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Pertf? flrobog Evening flews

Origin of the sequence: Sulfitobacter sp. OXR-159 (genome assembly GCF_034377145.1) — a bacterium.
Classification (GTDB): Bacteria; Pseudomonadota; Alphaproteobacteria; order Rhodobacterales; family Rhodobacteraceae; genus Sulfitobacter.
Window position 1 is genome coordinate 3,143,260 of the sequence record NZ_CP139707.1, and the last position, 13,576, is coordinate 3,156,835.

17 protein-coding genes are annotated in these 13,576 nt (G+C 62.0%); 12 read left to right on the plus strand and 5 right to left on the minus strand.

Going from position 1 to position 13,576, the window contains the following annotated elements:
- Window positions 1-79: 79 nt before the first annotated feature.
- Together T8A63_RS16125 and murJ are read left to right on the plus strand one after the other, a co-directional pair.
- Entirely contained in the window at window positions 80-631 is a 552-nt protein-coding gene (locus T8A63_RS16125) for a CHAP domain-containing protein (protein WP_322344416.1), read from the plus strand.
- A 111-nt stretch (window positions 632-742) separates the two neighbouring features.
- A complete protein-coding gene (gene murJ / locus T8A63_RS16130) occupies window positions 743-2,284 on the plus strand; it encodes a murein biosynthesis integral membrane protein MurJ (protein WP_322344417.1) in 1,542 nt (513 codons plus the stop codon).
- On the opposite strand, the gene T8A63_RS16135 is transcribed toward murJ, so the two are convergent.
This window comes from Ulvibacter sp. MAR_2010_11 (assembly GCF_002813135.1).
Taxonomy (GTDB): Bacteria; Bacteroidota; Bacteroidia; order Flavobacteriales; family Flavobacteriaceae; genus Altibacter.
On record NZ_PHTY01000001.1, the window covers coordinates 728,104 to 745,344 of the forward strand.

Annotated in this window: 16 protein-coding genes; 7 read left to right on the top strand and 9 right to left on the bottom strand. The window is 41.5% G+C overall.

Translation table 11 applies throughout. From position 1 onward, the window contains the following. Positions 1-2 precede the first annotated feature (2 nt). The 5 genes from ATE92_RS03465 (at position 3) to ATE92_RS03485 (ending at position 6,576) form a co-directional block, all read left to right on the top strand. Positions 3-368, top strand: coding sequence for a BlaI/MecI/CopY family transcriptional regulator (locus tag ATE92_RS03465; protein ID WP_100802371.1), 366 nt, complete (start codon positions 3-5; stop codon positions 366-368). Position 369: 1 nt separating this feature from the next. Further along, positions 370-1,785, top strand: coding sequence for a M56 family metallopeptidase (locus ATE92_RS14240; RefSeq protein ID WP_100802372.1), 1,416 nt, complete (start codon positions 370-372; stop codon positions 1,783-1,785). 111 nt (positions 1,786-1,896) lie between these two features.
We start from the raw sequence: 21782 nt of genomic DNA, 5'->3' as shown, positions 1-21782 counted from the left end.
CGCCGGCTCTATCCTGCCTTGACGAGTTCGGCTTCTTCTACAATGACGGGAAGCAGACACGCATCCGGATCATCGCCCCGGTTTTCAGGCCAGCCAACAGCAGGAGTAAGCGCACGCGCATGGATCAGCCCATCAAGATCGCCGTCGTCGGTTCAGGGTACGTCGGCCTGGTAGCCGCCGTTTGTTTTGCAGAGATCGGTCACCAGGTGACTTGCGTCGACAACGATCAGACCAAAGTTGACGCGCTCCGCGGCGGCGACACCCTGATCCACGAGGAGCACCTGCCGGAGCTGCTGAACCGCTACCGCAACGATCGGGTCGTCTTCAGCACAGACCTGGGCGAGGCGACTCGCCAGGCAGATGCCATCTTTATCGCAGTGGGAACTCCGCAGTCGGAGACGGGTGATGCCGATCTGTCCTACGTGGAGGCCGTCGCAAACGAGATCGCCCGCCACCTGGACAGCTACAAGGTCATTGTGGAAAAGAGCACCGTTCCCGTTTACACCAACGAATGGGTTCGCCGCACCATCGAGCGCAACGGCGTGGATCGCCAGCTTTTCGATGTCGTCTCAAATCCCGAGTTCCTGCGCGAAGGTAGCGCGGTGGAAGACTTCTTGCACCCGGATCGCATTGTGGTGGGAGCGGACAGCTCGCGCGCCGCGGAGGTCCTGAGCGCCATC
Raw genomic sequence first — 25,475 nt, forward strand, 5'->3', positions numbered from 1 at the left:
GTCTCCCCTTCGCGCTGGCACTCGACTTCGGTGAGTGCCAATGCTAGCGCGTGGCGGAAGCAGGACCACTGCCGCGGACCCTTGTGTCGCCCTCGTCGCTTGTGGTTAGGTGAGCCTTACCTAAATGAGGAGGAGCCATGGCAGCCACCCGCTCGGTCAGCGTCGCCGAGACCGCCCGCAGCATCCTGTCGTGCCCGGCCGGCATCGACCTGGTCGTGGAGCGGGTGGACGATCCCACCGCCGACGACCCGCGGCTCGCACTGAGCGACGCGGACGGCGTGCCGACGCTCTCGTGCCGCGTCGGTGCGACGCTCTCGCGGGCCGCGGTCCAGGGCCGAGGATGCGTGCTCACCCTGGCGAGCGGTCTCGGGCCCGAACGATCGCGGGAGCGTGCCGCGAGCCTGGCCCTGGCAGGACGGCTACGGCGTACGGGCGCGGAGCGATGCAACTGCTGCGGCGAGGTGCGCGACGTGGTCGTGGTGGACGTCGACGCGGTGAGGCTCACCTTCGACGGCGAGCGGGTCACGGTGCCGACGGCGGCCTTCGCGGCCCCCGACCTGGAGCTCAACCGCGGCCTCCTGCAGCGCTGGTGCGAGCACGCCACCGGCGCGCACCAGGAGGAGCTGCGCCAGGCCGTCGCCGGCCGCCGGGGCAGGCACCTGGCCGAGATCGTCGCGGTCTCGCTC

FOUNDED 1879 AS THE PERTH AMBOY REPUBLICAN. An Independent Newspaper published every afternoon, excttpt Sundays, by the Perth Amboy Evening News Company, at 5 King Street, Peith Amboy, N. J. J. LOGAN CLEVENGER, Editor D. P. OLMSTEAD, ...... Business Manager TERMS OF SUBSCRIPTION: The Evening News is on sale at newstands and delivered by regular carrier in Perth Amboy, South Amboy, Woodbridge, Carteret, Tottenville and surrounding towns for 6c per week. By mail, postage prepaid, per year ..... $3.00 " " " * six iftouths ..... 1.50 BRANCH OFFICE .' Newark, ..... F. N. Sommer, 794 Broad St. Long Distance Telephone ..... 98 Entered at Post-Office as second class matter. WEDNESDAY, JULY 15, 1903. While on roar vaoation Don't for get to hare The Evening News mailed to yon, and in this way keep in tonoh with your home doings. No extra oharge for mailing, and address changed as often as desired. The Westminster, it is said, will be abandoned by the Presbyterians this falL Cannot some historioal society or the oity get this valuable old pro perty to be kept without change for ages to come? Before twenty-five /ears have rolled by Perth Am boy will need some inch site for a recrea tion ground. Besides, the building is really the foundation of all the colon ial history hereabouts. It would not tw the same place with the grounds fold for building lots. This seems like a' pretty big proposition, but it is worthy of consideration. (hie by one the old landmarks have been removed. Historical spots are last disappearing. At least one of CbeM relics of our country's early history should be preserved. Many a city would pay many times its present mine to hare it within their limits. Hetmap B. Walker has been appoint ed pos^prtitfer at Orange. This is an? other name to add to the long list ' of newspaper men who has found politic al ftivor among those with whom they labored. Mr. Walker has been for three years the legislative correspond ent for the Newark Evening News and has an enviable reputation for his honesty and square dealing. He de serves all he nas received and will serve the government 'in a capable oteanher. , Great Weather this! One day we gasp for breath in excessive heat ana the next we are experiencing a oold storm. People who dread monotony and live a variety do not have to leave New Jersey, This State serves it up ill all styles either on the farm, city, mountains or seashore. The break in the water main yester day shows the necessity of the new main now about to be laid. When such a break ocours Perth Amboy Would still have the other to fall back upon. Perth Ambo? citizens will doubtless | reap a little benefit from Asbury park's boom. The resort by the sea j I* hunting the country high and low for oofiventions which they can get to meet in Asbnry Park next year. [With a national convention as near as Asbnry, anyone in Perth Aroboy, who so desires, can afford to attend. Persons everywhere are warned of | sneak thieves and porch climbers. This is just the season when they make their greatest hauls and are the most active because of open doors and windows. The warning holds good in Perth Amboy. People going out for a short time should be careful how the leave their house. With all the oollege students going west to work in the harvest fields, we wonder what the country will do for book agents this season. EDITORIAL COMMENT. Prof. Smith is pleased because of the strenousity of the 1903 mosquito, inasmuch as he feels that the public will thus be brought to a realization of the necessity of systematic effort to stamp out this pest. The do nothing policy, and the inclination to ridicule, will not reduoe the mosqui toes by a single inseot. On the con trary, it is becoming painfully evident that unless funds are provided to carry on the work that has been just begun, this section of the world is apt to become quite uninhabitable.? Elizabeth Times. The Fish and Game Commission has decided to buy five thousand black bass from the Great' Lanes to stook the New Jersey streams, and one thousand dozen quail, if thev can be had, to stook the woods and fields. In the meantime the State permits the fishing-pound men to deplete the great natural fishing grounds in Barnegat bay, which annually furnish sport tc thousands of visitors and incidentally create business for shore hotels and give profitable emplovment to many boatmen. We would do better by taking care of the game and fish al ready at hand before spending time and money in importing new varie ties. ? Trenton Times. New Brunswiok expects [to stretoh out considerably when the new india rubber works now building there will be opened.? Elizabeth Journal. Real estate I Real estate I Read be bargains in special oolnmn on p?ge3. If IV BANKING BY MAIL is directly under Uncle Sam's protection and brings you safely to the portals of the greatest savings bank to share benefits with the 140,000 depositors. It is die bank of die masses, f governed for 70 years with- ' out the loss of a penny, by a board of public spirited men, until to-day its savings deposits and surplus aggre gate 93 million dollars. Our new booklet, "Banking by Mail " sent on request, tells of the safety and convenience of our mail deposit methods. :: THE BOWERY SAVINGS BANK NEW YORK _j REINDEER AND PRAIRIE DOG. One Is Increasing and the Other 1)1 miniahlnir In Number* at a Rapid Rate. The purchase and distribution by the federal authorities of herds of Siberian reindeer in Alaska have been already, if official reports can be trusted, of no inconsiderable benefit to natives who have suffered privations from their own reckless extermination of game In earlier years. The cynomis ludovldanus Is the long scientific name of the short prairie dog, which has been, over large areas of the western country, more of a nuisance than many people Imagine. Until re cently he spread over 68 counties in Kansas, to say nothing of his occupancy elsewhere, damaging local crops to an extent not in keeping with his unobtru sive dimensions. All kinds of poisons were tried on him in vain till the recent discovery of a new one, Its constitu ents not disclosed, which sweeps him off the earth, root and branch, so to speak, leaving of his hide and hair neither bark nor animation; a good riddance of this damaging marmot, which, with its companion in sin, the pocket gopher, has cost the western farmer no end of money by its ravages. Couldn't l?f It. Customer ? Say, have you anything that you can recommend for a cough? Druggist ? Sure. I have a delightful cough mixture that 1 put up myself. Customer ? I'm afraid it won't do. 1 haven't got a delightful cough. ? Cin cinnati Enquirer. 44 Give me a James G i lie 5c Cigar. ff /;.v The Greatest of Them AH Sale of Delinquent Lands For Un paid Taxes and Assessments. NOTICE is hereby given that the undersigned Collector and collecting officer of Delinquent Taxes and Assessment* of the City of Perth Amboy, pursuaut to the authority of the statute in such cases made and provided, and pursuant to a reso utiou ot' the Couucil of said city adopted June, 1st 1903, will expose for sale on THURSDAY, JULY 30, 1903, at ten o'clock in the forenoon of that day, at the Citj Hall, in the City of Perth Am boy, certain lots, tracts and parcels of land situated in t'ie City of Perth Amboy, be ing all the lots upon which the taxes and assessments have been fixed by the Assess ors and Commissioners of Assessment heretofore appointed and elected in and 1for said City, and which have remained due and unpaid lor a period of more than three years. The sale is made under and by authority of an act passed March 30, 1886) and the supplements and amendments thereto, eutltled "An act concerning the settlement and collecting of arrearages of taxes and assessments and water rates or water rents in Cities of this State and imposing and levying a tax assessment ana lien in lieu and instead of such arrearages, and to enforce the payment thereof and to provide for the sale of land subject to future taxation aud assess ments." Further particulars of the land to be sold may be obtained at the office of the subscriber Collector of Revenue as aforesaid in said city during business hours, tjt any time prior to the s V.e. The following list contains the lots aud block numbers of the lots, tracts or piroels of laud to be sold in pursuance of this adver tisement a* they appear on the assessment maps of said city, with a statement of the ward in whioh the property is situated. A certificate will be issued to the pur. chaser for the whole amount due by said lauds to the tlity of Perth Amboy on the day on which the sale is made. First Ward Block 1, lot 19. Block 8, lots 8. Block 48, lot 9. Bliick ?), lot 17. Block 50, lot 18. Block 55, lots 18 -19. Block 5(1, lots 2 to 10. Block 59, lots 7 to 18, 18, 14. 19, 20, 21 80, 87. 88. Block (10, lots 7-r-14 1-2. Block 09, lots 12, 18 to 81. Block 72, lot 9. Block 75' lots 10-82. Second Ward Block 8, lots 6, 7, 8. Block 19, lqt 18. Block 22, lot 7. Block 27, lots 5, 6, 7, Block 85, lots 4, 5. Block 80, lots It 18. Block 89, lots 24 1-2, 25, 25 1-2. Block 40, lots 4,-87, 89. Block 41, lot 16. Block 42, lots 1, 2. Third Ward Bloc* 78, lot 80. Block 79, lot in. Block 98, kits 1, 14. Block 99, lot 1. , " Block H 0. lots 6, 26. 87, 88, 84. Block 228, lot 22. Fourt i Ward Block 106, lots 18, 13, 14. Block 107, lot 1. Block 128, lots 8, 4, 5 to 8, 18, 14. Pertb Ambojr July 1, 1908. Block 134, lots 9, 45. Block 125, lot 42. Block 128, lots 29, 80 Block 142, lot 8 Block ISO, lots 1, 2. Block 151, lots 5, 21, 24, 28, 37, 22, 83. Block ir,2, lots 1, 2, 3, 18, 19, 33, 35. Block 157, lot 17, Fifth Ward Block 200, lots 5, 9 to 17. Block 201, lot 13, Block 202, lots 17, 18. Block 206, lot 2. Block 207, lots 5 to 12. Block 209, lots 26. Block 210, lot 18. Block 215, lots 1, 2, 3, 13., Block 216, lot 39. Block 219, lots 1, 30, 31, 32, 38. 81xth Ward Block 195, lot 1. Block 238, lot 18 1-2. Block 285, lots 5, 6. Block 258, lot 24. Block 254, lot 19. Block 260 lot 40. ? Mock 261 lots 21, 39. Block 263, lot 12. Block 266, lots 20, 81. Block 267, lots 9, 10, 11, 16, 25. Block 271, lots 32. Block 272, lot 8. Block 277, lot 18. Block 2711, lot 7, / Block 88s lots 9, 10, 35 to 38. Block 285. lots 14, 21. Block 286, lots 14, 15. Block 287, lots 12, 13. Block 290, lot 47. " Block 291, lots 15, 16, 17. CONRAD F. HALL, Collector of Revenue. CALENDAR OF LOCAL EVENTS JULY 3?|3I AUGUST S M 24,25 31I. ? W July 28? Lawn Festival, Woman's Guild, St. Peter's church, Rectory lawn. July 80 ? Picnic Loeser's Grove, Yonng Men's Hebrew Association. Aug. 18? Excursion auspices Oourt Am boy F. of A. Aug. 27? Exoursion to Ocean Grove, SimDson M. E. Sunday School. Nov. 18, 19, 20 ? Fair, Presbyterian Chapel. If you are looking for real estate investment read the oolumn on page 2. THOMAS M. THICKSTUN Attorney-at-Law 122 Smith Street, Soheuer Building l'RRTH AM HOY, N. J. Forrest I.. Smith CITY SURVEYOR, Scheurr Building. Fred Lupton. Herbert A. Bush ft ell. LUPTON & BUSHNELL successors to Lupton & Lupton ..Granite and Marble.. Monuments Headstones and Fencing. ?onr Pairouage Solicited. New Briins'k Av. & Central R. R. CITY DIRECTORY. CHURCHES. Beth Mordecai, Hobari Street. Pastor, Dr. M. Kopfstein. Friday, 8. 15 p. m. Saturday, 10.00 a. m. Hebrew School, Saturday I p. m. Sunday School 9.30 a. m. Congregational (Swedi9h) ? Gordon St. ? Pastor, Theodore Bnglund ? Sunday Ser vices 10.30 a. m. 7.30 p. m. Sunday School' 9.30 a. m. First Perth Amboy, Hebrew Mutual Aid Society, Elm Street, P. Joselson, Trustee. Services, Friday 6 to 7 p. m. Saturday 8.30 a. m. , 4.30 p. m. First Baptist ? Fayette at. ? Pastor, Rev. Percy R. Ferris ? Sunday Services, 10 and and 10.30 a. m. and 7.30 p. m. Sunday school 2. 30 p. m. B. Y. P. U. Friday 3.45 p. m. Prayer meeting Wednesday 7.45 p. m. First Presbyterian, Market st and City Hall Park, Pastor, Rev. Harlan G. Men denhall D. D. Sunday services, 10.30 a. m. and 7.30 p. m. Sunday School 9.30 a. m., 2.30 p. m., Junior C. E. 3.30 p. m. Y. P. S. C. E. 6.40 p. m. Prayer meeting Wednesday 7.45 p. m. Graoe English Lutheran. Smith Street Pastor, Rev. E. J. Keuling. Sunday Ser vices 10.30 a. m., 7. 30 p. m. Sunday School 2.3o p. m. Methodist (Danish) Madison Ave ?nd Jefferson st.. Pastor, Rev. A. Hanson. Sunday Services, 10.30 a. m. and 7.30 p. m. Epworth League, 3.45 p. m., Sunday School, 2.30 p, m. Class meeting, Wed nesday and Friday at 7.45 p. m. Holy Cross Episcopal~~Washington and Johnstone sts, ? Rev.D. A. Willes, priest 111 charge ? Sunday Services to. 30 a. m. and 7.30 p m Sunday School 9.30 a. m. Our Savior's Lutheran (Danish) State St. Rev. V. B. Skov, pastor. I Sunday services 10.30 a. m. and 7.30 p. m. Sunday School 2.30 p. m. Simpson Methodist ? High and Jefferson Sts. Pastor, Rev. S. Trevena Jackson, A.M. Sunday services 9.30 ancK 10.30 a. m. and 7.30 p. m. ; Sunday school, 2.30 p, m. ; Epworth League, 6.30 p. Prayei meeting, Wednesday, 7.45 p. m. ; Bible training class, Friday, 7.30 p.m.; Young Gleaners, Friday, 4.30 p. ft),; Junior Ep worth League, Friday* 7.00 p. in. St. Mary's Roman Catholic, Center St. Rev. B. T. O'Connell, pastor; Rev S. A. Mitchell and Rev. T. F. Blake, assistants. Sunday services 7.00 8.30, 9.30 and 10.45 a. m, 7.30 p. m. Suuday School 2.30 p. m. St. Paul's German Church ? South First street ? Pastor Rev. Jacob Ganns. Services every 1st and 3rd Sunday of the month. Sunday School every Sunday at 2 o'clock. St. Stephens Roman Catholic (Polish)? State St. Rev. J. Ziellnsk, pastor. Sun day services, 8.00, 10.30 a. m. Vespers, 4.00 p. m. Sunday School 3.30 p. m. St. Stephens Lutheran (Danish) Broad St. Pastor Kev. J. Christianson. Sunday services 10.30 a. m. and 7.30 p. m. Sun day School 3 p. m. St. Peters Episcopal ? Rector St. Rector, Rev. J. L. Lancaster. Sunday services 10,30 a. m. and 7.30 p. m. Sunday School 2.30 p. m. W. C. T. U. ? Meets at 27 Smith st. ev ery Sunday at 4 p. m. LODGES. A. O. U. W Meets Odd Fellows Hall, Smith Street 1st. and 3d. Mondays. I. B. Mandeville, M. W. ; J. S. Phillips, Sec'y., 7 Kearney Ave. - B. P. O. E. No. 784. Meets K. of C. Hall, corner Smith and Rector Street tst. and 3rd. Tuesdays. J)r. Frank Crowther, E. R. ; W. A, Crowell, Sec'y., Gordon Street. C. L. B. Father Quinn Council No. 88. meets 2d and 4th Tuesdays every Montn iti K. of C. Hall. William Hallahan, sec retary. D. of L. Meet in City Hall, every Mon day evening. Counsellor Mrs. Maggie Herbert, High street. Secretary Charles Cluney 444 State st. _ Degree of Pocahontas ? I. 0. R. M. Meets every ad and 4th Friday at City Hall Mrs. H. Smith, Pocohont*?. Mrs. Wil liam Green leaf, C. of R. Mis. P. Erickson, C. of W. F. and A. M. Raritan Lodge No. Bi Regular Communications 2nd. and 4th. Thursdays, Odd Fallows Hall, Smith Street C. F. Hall. W. M.;C. K. Si.aman. Sec y., High Street. F. of A. Court Atnl>oy No. 58, meets at K. of P. Hall, first and third Wednesday. Thos. Lu^as, Chief Ranger, E. J. Dalton Fin Sec., 95 New Brunswick ave. G* A. R. Major James H. Handy .Post No. 1 3. S. G. Garretson, I otnmander; Acijt. Rev. E, B. French, Westminster. Impd O. R. M. Po Ambo Tribe No. 65 Council Sleep every Thursday. Phillip Schwartz, Sachem, Hans S. Smith, C. of R. Andrew Jensen C. of W. Ira B. Tice Lodge No. 309 Rail-Road fraijunen. meet eveiy 1st anu 3rd Sunday Knights of Pythias tla 1 Cor. Smith and H'gli streets. T. J. Griffin Master Robt. Mulvaiuy Secretary, (. harles Miller Tres urer. I. O. of F., Court Keasbcy, No. 3367. Meets last Thursday of every month, K. of C . Hall, corner Smith and Rector streets. G. W. Fithian, Chief Ranger H. E. Pickersgill, Secretary, 77 Lewis st . I. O. O. F. Lawrence Lodge. No. 62 Meets Odd Fellows Hall, Smith Street every Friday night. Dr. Frank .Crowther, N. G. ; F. L. Herrington, Sec'y., Brighton Ave. * Jr. O. U A. M. Middlesex Council No. 63. Meets every 2d and 4th Wednesday in City Hall. Charles CI uney, Counsellor, G. M. Adair, Recording Secretary 203 Madison Av. K. of P. Algonquin Lodge, No. 44. Meets every Monday K. of P. Hall Smith and High Streets. Haivey Stetson, C. C.; Chris Meshrow, K. of R. and S. K. of C. San Salvadore Council. Meets every 2d and 4th Wednesday in K. ot C. Hall, Smith and Rector Street. W A. Growney, G. K.; Recording Sec'y., Richard A. Bulger, 124 Market Street. I. O. of F. Court Perth Amboy, No. 3043. Meets K. ot P. Hall, High "and Smith Streets, every 1st and 3rd Tuesdays. John K. Sheehy, C. R. Peter Poulsen, R. S., 165 Elm Street R. A. Middlesex Council No. 1100. Meets Odd Fellows Hall, Smith Street every second and fourth Tue.sday. Henry McCullough Regent, N. H. Moore, Secre tary, 60 jelTersuii Street. K. of G. E. Meets in Odd Fellows' Hall, Smith street, every Tuesday night. George Bath, Noble Grand; Frank B. Reed, Keeper of Records, 129 Mechanic street. P. O. S. of A., Washington Camp, No. 79. Meets every second and fourth Thurs day K. of P. Hall, cor. High and Smith street Fred Waters, President ; J. M. Mill9t Secretary. 210 Oak street. W. O. W, Perth Amboy Camp No. 19, meets at City Hall 1st and 3rd Wednesday. Chris. Mathiasen C. C., Dr. H. K. Mason Clerk, 63^ Smith street. Washington Lit;rary Club meeta4n Un ion Hall Adalaide Building, on the Second Sunday of Each Month at 3 o'clock p. m, John Clark, President. ' THE MOTHER WHO SCOLDS. She Should First Conqner Herself. Then She Can Rale Her Children. The mother who has acquired the habit of scolding her children thereby shows that she is n^t competent to train them in obedience, says the Home Journal ?n(J News. For scolding- is & sign of weakness. It indicates that the person who has jt, has not mastered herself and that she knows not how to rule others. The scolding parent is usually an un reasonable being. Irritable, impulsive, quick-tempered, hot-headed. She judges first and calls for the evidence afterwards. She acts as if her little sons and daughters should, even before she instructs them, distinguish right from wrong, and should, before they have seen anything of life, have the knowledge that can come only from experience. When the mother has become a chronic scold, the children pay little attention to her outbreaks or vituper ation. Guilty or not guilty, they ex pect it. They let it in one ear and out the other. They acquire the corre sponding habit of not minding it. Let their father speak once and they jump to obey him. Their mother may order them a dozen times, but they get into the way of thinking that she is not HT earnest until she begins to upbraid them, and they wait for this signal be fore they move at her command. Her first care in the correction of this habit is to control herself. Let her give no order that she does not in tend to enforce, let her tell her chil dren to do a thing only once, and let her resolve not to scold them, wheth er they be good or bad, docile or dis obedient. When she has conquered herself, she will find, to her surprise, that she will have little difficulty in conquering her children. Green Peaa a la Normandle. Wash a few heads of cabbage lettuce, a handful of parsley, three or four green onions and cut them in shreds; put into a saucepan with three quarts of green peas and half a cupful of but ter; cover the pan and let cook over a slow fire without adding moisture. Stir frequently to prevent buruing. When tender season with pepper and salt; turn into a hot dish and serve. ? Washington Star. All Hla Assets. "Well, suh," said Brother Dickey, "Br'er Williams sho did fool de bailiffs one time in has life?!' "How come?" "W'y dey come ter levy on him, en foun' dat all he had in de roun' worl' wuz de rheumatism en one wife." ? At lanta Constitution. ( Force of Habit. "The preacher made a great mistake on Sunday and lost a good collection " "Bpw?': "tyjfll, he appointed a bill-collector to rt 1 round with the plate, and bless me LT every man in the congregation didjS't ask him to call again on the 15tfc."-Tit-BiU. ?